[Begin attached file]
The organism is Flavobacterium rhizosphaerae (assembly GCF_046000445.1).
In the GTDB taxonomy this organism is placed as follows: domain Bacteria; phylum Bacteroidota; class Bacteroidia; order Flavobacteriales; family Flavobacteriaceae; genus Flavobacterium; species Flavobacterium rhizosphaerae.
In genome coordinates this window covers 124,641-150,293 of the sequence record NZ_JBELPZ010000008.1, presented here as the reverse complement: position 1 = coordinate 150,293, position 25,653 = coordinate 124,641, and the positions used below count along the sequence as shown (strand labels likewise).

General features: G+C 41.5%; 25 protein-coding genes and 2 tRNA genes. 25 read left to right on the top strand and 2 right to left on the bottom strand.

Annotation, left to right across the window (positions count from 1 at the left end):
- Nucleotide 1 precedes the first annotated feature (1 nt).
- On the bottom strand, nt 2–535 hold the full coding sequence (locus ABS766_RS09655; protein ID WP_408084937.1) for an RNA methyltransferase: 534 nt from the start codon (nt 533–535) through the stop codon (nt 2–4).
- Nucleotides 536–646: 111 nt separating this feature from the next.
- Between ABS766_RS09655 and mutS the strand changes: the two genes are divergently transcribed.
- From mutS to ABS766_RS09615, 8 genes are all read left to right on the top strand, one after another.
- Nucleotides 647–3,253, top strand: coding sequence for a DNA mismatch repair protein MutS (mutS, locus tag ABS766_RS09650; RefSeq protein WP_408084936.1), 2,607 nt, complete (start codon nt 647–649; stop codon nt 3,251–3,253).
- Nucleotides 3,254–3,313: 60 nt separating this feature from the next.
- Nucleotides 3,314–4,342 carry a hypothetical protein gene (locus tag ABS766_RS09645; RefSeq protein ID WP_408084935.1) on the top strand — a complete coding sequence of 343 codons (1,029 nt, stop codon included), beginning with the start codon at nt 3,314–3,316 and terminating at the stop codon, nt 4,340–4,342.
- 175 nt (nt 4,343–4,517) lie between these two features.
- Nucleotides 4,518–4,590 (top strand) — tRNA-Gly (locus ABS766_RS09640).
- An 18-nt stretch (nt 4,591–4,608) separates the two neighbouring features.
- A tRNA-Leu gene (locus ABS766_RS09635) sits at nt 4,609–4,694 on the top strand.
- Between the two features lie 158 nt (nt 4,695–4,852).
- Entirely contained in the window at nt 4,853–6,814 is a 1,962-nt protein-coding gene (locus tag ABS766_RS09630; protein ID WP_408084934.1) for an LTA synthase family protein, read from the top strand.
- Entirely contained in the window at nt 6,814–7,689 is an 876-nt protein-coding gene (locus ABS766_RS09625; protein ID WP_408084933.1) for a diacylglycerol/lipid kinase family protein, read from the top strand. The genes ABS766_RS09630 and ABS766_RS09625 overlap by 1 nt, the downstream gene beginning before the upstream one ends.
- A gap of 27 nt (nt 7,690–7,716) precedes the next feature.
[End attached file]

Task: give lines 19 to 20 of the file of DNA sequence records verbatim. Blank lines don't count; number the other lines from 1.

- Entirely contained in the window at nt 4,853–6,814 is a 1,962-nt protein-coding gene (locus tag ABS766_RS09630; protein ID WP_408084934.1) for an LTA synthase family protein, read from the top strand.
- Entirely contained in the window at nt 6,814–7,689 is an 876-nt protein-coding gene (locus ABS766_RS09625; protein ID WP_408084933.1) for a diacylglycerol/lipid kinase family protein, read from the top strand. The genes ABS766_RS09630 and ABS766_RS09625 overlap by 1 nt, the downstream gene beginning before the upstream one ends.